There’s definitely something stopping them.  Money.  They are going to produce an EU phone with usb c and a non EU phone with lightning?  The global  supply and production chain would make this a nightmare.  
    Money isn't an issue. Apple produced a dual SIM iPhone for China. Production would also be a piece of cake for Apple. Much less a nightmare. 

    As it is, Apple will continue to produce Lightning phones (older models) alongside USB-C phones (the newer models).

    The same with tablets of course. 
    muthuk_vanalingam
  • Reply 30 of 34
    chutzpahchutzpah Posts: 392member
    sdw2001 said:
    avon b7 said:
    omasou said:
    Good job EU. That certainly helped cure the landfill issues.

    Would love to see some numbers on just how a many old chargers and USB A cords get trashed and that are specifically related to the USB C change.
    EU directives are only applicable in the EU. 

    Nothing is stopping Apple from shipping Lightning phones outside the EU.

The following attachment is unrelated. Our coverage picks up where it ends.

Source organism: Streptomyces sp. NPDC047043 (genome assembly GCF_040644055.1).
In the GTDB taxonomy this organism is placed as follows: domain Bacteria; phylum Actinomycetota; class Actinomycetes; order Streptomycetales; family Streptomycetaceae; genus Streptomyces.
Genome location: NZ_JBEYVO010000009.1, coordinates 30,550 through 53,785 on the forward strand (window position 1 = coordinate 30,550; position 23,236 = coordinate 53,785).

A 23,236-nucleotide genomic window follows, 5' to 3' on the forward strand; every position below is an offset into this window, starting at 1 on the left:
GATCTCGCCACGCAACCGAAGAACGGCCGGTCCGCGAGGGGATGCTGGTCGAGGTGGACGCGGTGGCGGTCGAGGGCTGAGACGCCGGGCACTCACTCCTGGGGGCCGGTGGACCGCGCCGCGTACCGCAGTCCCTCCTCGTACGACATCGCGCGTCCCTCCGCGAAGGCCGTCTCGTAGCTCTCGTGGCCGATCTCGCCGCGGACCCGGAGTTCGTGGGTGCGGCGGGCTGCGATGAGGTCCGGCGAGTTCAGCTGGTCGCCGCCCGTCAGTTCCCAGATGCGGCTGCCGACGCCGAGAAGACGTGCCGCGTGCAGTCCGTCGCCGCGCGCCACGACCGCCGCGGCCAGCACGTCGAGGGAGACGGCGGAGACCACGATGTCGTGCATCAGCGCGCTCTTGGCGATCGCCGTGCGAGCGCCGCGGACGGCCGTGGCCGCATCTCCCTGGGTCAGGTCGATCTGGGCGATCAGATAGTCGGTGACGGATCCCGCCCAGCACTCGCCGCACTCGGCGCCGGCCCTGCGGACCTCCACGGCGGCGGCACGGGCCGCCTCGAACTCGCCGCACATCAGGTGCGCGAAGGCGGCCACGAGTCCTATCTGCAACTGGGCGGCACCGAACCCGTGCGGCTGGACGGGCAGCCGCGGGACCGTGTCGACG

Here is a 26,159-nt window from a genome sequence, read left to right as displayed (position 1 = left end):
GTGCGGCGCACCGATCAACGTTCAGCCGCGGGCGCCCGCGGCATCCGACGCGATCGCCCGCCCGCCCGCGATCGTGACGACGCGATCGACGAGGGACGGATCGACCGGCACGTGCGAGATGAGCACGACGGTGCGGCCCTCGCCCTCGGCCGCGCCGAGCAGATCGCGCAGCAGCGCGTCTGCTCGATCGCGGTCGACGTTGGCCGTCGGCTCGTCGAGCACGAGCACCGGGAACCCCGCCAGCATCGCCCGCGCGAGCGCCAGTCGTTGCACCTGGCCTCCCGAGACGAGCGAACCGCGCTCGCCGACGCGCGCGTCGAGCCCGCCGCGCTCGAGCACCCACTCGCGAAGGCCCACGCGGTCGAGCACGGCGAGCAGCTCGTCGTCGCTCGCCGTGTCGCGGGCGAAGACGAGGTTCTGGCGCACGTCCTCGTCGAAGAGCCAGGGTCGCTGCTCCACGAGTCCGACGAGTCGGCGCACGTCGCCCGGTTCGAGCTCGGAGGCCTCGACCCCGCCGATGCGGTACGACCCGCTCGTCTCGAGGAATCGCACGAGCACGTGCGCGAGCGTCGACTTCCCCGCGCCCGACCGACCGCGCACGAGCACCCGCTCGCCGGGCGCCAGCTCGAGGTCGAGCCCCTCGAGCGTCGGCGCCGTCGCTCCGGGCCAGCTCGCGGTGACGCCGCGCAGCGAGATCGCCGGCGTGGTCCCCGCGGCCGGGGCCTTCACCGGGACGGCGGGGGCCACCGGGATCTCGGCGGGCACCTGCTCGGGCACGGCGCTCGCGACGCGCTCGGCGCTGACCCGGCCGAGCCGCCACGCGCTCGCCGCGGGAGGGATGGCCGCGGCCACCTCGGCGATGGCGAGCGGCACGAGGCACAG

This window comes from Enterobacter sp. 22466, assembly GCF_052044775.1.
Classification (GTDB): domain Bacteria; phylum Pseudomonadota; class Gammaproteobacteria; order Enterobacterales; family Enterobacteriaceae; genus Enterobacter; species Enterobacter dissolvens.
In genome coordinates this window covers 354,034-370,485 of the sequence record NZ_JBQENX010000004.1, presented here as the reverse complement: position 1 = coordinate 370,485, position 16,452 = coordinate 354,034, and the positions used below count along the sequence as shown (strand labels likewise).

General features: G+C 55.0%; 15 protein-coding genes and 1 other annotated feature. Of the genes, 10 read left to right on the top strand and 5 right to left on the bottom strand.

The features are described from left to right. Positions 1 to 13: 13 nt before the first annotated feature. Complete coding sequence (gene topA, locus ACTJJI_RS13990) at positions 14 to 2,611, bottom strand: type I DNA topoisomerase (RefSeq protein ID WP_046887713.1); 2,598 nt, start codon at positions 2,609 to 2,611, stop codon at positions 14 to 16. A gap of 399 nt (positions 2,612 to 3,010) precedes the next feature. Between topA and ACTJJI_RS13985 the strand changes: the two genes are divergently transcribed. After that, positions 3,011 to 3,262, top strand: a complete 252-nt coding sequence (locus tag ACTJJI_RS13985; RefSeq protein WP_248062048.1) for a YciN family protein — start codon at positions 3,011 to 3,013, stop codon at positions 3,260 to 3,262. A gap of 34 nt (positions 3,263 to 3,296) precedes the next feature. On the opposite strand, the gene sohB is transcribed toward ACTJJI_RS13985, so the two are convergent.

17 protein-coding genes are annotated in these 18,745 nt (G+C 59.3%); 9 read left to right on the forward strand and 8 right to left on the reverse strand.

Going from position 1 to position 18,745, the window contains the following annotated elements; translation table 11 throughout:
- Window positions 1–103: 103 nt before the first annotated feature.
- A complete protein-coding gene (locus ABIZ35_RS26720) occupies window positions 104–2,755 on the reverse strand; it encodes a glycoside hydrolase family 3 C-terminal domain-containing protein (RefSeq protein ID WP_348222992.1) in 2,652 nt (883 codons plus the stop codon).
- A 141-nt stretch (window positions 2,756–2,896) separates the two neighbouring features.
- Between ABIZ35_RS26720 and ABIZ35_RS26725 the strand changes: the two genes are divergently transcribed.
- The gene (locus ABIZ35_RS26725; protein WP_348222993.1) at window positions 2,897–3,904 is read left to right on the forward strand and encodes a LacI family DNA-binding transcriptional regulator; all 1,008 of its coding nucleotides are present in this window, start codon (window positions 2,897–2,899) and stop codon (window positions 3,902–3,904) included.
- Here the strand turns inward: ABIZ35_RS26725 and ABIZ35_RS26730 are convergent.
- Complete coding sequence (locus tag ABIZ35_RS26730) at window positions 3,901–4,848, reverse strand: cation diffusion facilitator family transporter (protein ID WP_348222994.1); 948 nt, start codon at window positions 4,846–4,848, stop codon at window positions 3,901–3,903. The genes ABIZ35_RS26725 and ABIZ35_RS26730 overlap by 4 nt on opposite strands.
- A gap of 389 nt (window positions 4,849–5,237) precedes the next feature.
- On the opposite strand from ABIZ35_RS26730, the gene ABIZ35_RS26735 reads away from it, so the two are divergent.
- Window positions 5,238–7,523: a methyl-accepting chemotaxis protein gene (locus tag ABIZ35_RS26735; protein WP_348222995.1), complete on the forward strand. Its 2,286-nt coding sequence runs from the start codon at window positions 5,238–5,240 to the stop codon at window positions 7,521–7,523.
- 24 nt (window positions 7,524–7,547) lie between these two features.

That said, there are plenty of other tech related directives that are very old now as they came into force years ago. WEEE and RoHS are two examples.

    What do they mean? 

    Less hazardous materials in the finished product and 'free' recycling. It is even illegal to dump e-waste into landfill.

    I say 'free' because in reality it isn't free at all. Every time you purchase an electrical or electronic product, the cost of recycling (including transport to the relevant sites) is already factored into the price. 

    As for reducing e-waste as a result of the common charging directive, that is the case as per the impact assessments. 
    There’s definitely something stopping them.  Money.  They are going to produce an EU phone with usb c and a non EU phone with lightning?  The global  supply and production chain would make this a nightmare.